Most of the bones are found disarticulated from one another, and many bear the marks of the battlefield: trauma from swords, spears and axes. Spearheads, an ax, the tip of a sword and shields have also been found at the site, Holst said. All of the bodies are male.
All of the evidence points to a straightforward defeat in battle. But the bones also bear strange marks of tampering after the soldiers' death.
First, many have been gnawed by animals, including large predators such as wolves, dogs and badgers, Holst said. The species present and amount of scavenging suggest the bodies stayed out in the open for at least six months to a year, he said.
After this time, someone collected the corpses and sorted at least some of the bones by type. Marks of cutting and scraping suggest the bones were separated deliberately, and that they had any remaining flesh removed. Animal sacrifices and ceramic pots mixed in with the remains suggest some sort of religious ritual, Holst said. Along with the pelvises strung like beads on a stick, there is evidence that leg bones and thighbones were sorted, too, he said.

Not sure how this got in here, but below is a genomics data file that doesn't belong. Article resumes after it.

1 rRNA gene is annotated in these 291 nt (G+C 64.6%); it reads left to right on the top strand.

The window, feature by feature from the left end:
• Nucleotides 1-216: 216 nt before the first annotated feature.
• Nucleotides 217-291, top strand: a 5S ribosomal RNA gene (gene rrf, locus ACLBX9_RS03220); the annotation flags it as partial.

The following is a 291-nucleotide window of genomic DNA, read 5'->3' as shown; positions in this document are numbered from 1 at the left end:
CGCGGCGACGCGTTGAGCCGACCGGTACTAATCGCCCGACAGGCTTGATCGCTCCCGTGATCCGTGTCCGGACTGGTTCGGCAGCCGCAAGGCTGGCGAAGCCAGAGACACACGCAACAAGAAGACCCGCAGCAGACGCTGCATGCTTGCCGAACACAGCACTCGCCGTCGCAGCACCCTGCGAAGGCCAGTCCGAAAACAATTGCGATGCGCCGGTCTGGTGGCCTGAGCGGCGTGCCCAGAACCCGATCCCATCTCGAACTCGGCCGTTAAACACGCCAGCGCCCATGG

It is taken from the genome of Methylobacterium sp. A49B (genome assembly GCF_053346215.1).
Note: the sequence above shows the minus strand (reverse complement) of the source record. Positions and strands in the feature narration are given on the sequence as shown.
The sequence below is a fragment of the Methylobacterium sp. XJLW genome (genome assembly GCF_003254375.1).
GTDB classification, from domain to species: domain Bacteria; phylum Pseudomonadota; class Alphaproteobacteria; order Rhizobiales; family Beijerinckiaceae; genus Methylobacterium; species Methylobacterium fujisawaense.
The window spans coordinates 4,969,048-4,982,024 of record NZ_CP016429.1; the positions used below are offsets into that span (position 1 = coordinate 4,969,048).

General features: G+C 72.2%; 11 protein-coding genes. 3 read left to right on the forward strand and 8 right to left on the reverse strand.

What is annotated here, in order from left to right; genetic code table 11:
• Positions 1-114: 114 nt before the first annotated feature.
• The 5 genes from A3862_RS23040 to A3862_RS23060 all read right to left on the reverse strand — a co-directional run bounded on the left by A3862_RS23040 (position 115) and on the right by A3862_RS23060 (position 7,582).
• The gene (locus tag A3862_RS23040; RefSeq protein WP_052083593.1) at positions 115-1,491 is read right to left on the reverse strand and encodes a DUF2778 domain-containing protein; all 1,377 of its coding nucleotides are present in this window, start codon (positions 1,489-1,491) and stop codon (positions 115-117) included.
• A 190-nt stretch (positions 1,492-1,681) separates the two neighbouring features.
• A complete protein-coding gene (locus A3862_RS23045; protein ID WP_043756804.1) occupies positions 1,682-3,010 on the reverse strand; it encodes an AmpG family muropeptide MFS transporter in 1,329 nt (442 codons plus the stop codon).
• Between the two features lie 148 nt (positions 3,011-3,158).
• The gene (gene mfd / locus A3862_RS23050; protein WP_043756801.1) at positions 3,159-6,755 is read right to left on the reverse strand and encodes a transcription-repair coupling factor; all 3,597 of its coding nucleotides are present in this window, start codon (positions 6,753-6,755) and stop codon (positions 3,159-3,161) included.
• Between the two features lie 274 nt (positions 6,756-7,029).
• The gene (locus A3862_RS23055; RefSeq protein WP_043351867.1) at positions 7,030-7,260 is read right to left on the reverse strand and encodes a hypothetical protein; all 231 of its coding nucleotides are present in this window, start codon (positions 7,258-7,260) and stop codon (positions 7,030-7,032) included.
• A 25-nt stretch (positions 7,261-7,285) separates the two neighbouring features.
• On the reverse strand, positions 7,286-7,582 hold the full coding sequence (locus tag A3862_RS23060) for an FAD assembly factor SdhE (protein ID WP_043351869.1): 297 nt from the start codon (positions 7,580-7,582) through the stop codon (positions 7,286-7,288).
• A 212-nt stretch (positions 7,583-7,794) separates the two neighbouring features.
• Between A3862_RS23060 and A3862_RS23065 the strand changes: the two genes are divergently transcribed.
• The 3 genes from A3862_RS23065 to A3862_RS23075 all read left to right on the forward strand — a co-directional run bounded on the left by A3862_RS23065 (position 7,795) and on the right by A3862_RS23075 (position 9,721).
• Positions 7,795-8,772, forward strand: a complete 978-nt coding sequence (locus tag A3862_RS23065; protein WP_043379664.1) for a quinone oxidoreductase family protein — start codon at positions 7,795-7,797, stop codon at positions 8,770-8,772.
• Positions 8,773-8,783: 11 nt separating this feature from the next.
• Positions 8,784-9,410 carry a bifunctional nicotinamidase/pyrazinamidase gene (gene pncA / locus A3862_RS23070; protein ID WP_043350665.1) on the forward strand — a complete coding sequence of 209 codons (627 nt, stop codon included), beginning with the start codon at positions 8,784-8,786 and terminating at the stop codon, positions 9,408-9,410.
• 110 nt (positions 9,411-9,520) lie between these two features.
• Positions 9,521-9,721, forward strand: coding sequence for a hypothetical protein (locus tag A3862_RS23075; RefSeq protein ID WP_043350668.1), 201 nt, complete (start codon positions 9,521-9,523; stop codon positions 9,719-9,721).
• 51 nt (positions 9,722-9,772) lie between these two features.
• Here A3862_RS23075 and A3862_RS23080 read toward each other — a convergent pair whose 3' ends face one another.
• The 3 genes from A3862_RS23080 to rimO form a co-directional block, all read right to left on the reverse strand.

From a land spit extending into what was then the lake, the ancient people conducted these rituals and then dumped the bones. Holst and his colleagues know nothing for sure about the victors and the slaughtered, but they suspect that the winners had a geographical attachment to the area, given that they were around long enough to conduct these rituals. There are examples of ritual treatment of defeated enemies in what is now France, Switzerland and England in the centuries prior to this find, Holst said, but nothing like it has ever been seen in Denmark or the surrounding areas.
The delay in disposing of the bodies could have been part of the ritual, Holst said. Or, perhaps the battle was part of a longer war, and the winners did not return to the bones until the conflict was over, Holst added.
The findings were announced July 28 by Aarhus University. This season's excavation at the site will continue until Aug. 8.
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